Highlights (0)
Some of your highlights are legacy items.

Highlights saved before July 30, 2012 will not be displayed on their respective source pages.

You can easily re-create the highlights by opening the book page or article, selecting the text, and clicking “Highlight.”

Citations (0)
Some of your citations are legacy items.

Any citation created before July 30, 2012 will labeled as a “Cited page.” New citations will be saved as cited passages, pages or articles.

We also added the ability to view new citations from your projects or the book or article where you created them.

Notes (0)
Bookmarks (0)

You have no saved items from this article

Project items include:
  • Saved book/article
  • Highlights
  • Quotes/citations
  • Notes
  • Bookmarks
Notes
Cite this article

Cited article

Style
Citations are available only to our active members.
Sign up now to cite pages or passages in MLA, APA and Chicago citation styles.

(Einhorn, 1992, p. 25)

(Einhorn 25)

1

1. Lois J. Einhorn, Abraham Lincoln, the Orator: Penetrating the Lincoln Legend (Westport, CT: Greenwood Press, 1992), 25, http://www.questia.com/read/27419298.

Cited article

Thanks to Irish for Democracy Chance
Settings

Settings

Typeface
Text size Smaller Larger Reset View mode
Search within

Search within this article

Look up

Look up a word

  • Dictionary
  • Thesaurus
Please submit a word or phrase above.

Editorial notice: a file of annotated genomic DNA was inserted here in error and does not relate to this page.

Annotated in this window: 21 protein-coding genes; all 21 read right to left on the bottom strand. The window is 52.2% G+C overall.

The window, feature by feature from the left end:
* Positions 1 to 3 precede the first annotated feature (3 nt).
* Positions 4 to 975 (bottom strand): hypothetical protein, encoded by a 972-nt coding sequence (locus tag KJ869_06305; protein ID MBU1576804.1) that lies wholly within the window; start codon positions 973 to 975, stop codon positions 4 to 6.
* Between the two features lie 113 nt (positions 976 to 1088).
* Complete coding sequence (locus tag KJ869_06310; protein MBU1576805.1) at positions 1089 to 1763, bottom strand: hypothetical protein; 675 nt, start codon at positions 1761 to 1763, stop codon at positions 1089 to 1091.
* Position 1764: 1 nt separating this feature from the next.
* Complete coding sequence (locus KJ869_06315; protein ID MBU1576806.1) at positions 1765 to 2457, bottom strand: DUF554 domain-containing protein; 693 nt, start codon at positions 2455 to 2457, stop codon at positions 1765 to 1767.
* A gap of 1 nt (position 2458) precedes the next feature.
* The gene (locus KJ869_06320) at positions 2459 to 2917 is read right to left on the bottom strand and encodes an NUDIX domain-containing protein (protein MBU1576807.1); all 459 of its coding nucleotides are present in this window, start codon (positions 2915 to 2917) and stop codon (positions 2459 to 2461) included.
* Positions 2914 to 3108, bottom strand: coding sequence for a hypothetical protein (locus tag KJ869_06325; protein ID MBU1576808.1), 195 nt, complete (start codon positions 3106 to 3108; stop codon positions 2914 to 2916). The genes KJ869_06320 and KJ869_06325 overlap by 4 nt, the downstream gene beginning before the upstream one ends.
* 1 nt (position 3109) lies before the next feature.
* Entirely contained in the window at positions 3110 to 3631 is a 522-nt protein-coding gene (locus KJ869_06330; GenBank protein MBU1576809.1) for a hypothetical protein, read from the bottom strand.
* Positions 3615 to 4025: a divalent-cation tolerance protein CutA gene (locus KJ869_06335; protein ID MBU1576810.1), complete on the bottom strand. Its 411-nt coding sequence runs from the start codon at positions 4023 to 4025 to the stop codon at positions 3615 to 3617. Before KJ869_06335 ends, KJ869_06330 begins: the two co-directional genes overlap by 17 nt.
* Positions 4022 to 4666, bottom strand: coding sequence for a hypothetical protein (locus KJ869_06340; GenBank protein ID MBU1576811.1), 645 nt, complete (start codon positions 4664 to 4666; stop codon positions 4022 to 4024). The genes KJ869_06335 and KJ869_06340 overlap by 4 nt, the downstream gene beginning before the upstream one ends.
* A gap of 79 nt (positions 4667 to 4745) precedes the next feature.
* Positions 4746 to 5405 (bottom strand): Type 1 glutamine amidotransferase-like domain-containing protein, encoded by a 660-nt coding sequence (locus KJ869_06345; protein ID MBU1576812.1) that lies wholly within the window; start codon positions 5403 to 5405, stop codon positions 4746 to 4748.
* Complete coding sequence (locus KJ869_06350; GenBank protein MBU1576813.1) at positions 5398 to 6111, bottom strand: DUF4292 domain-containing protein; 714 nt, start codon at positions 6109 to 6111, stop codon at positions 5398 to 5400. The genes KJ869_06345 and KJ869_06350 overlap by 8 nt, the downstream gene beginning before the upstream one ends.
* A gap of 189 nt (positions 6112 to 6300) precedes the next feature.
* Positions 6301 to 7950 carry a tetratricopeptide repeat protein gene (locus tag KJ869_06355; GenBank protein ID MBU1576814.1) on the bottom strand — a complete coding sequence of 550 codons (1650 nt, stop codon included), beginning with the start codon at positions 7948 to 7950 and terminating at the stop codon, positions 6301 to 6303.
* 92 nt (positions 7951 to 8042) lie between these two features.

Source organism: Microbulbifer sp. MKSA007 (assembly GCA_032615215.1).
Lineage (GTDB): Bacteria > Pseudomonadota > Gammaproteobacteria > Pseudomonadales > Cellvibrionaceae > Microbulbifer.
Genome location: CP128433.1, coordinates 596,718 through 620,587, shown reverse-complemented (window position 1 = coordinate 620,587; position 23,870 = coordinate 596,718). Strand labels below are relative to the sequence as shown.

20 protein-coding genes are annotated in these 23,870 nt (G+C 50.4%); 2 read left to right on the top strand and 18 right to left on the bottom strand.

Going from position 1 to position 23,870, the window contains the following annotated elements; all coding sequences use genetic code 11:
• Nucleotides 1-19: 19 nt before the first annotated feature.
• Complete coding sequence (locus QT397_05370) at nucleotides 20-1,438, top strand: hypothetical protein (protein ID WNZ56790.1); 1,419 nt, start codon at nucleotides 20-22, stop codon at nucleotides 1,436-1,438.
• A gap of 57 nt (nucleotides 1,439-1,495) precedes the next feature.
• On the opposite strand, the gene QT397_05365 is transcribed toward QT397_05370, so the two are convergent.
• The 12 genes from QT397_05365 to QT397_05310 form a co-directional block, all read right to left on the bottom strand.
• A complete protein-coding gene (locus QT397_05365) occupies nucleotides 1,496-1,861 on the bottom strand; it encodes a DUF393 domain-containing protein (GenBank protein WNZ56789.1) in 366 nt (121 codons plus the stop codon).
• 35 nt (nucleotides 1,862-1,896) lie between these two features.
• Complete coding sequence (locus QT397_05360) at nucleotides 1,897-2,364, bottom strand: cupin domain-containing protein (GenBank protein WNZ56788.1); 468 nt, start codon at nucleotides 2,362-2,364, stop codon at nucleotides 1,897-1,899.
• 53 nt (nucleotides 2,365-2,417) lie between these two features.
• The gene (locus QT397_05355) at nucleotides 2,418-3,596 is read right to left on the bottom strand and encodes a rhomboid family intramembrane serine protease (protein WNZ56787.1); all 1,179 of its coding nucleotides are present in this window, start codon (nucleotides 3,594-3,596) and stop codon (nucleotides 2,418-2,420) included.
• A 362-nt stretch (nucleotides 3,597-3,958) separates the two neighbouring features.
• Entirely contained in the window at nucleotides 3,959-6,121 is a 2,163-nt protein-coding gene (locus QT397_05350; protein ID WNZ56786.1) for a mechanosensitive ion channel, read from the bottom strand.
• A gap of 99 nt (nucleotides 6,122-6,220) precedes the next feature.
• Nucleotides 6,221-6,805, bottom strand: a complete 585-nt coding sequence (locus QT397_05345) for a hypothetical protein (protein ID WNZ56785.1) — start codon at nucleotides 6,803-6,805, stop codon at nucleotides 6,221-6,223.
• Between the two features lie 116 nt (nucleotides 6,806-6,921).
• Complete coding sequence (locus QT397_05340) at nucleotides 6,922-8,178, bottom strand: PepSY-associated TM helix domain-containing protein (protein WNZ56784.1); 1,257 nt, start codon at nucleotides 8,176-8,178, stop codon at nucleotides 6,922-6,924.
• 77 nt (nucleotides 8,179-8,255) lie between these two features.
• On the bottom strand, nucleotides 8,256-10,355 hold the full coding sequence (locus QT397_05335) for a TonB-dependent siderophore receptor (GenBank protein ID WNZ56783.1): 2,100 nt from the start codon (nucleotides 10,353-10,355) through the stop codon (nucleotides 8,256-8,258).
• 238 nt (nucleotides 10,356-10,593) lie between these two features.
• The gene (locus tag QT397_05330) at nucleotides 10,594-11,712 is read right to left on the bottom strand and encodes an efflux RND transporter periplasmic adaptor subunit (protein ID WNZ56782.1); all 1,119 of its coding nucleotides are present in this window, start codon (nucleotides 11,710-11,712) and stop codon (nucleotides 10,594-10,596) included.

Print this page

Print this page

Why can't I print more than one page at a time?

Full screen

matching results for page

Cited passage

Style
Citations are available only to our active members.
Sign up now to cite pages or passages in MLA, APA and Chicago citation styles.

"Portraying himself as an honest, ordinary person helped Lincoln identify with his audiences." (Einhorn, 1992, p. 25).

"Portraying himself as an honest, ordinary person helped Lincoln identify with his audiences." (Einhorn 25)

"Portraying himself as an honest, ordinary person helped Lincoln identify with his audiences."1

1. Lois J. Einhorn, Abraham Lincoln, the Orator: Penetrating the Lincoln Legend (Westport, CT: Greenwood Press, 1992), 25, http://www.questia.com/read/27419298.

Cited passage

Welcome to the new Questia Reader

The Questia Reader has been updated to provide you with an even better online reading experience.  It is now 100% Responsive, which means you can read our books and articles on any sized device you wish.  All of your favorite tools like notes, highlights, and citations are still here, but the way you select text has been updated to be easier to use, especially on touchscreen devices.  Here's how:

1. Click or tap the first word you want to select.
2. Click or tap the last word you want to select.

OK, got it!

Thanks for trying Questia!

Please continue trying out our research tools, but please note, full functionality is available only to our active members.

Your work will be lost once you leave this Web page.

For full access in an ad-free environment, sign up now for a FREE, 1-day trial.

Already a member? Log in now.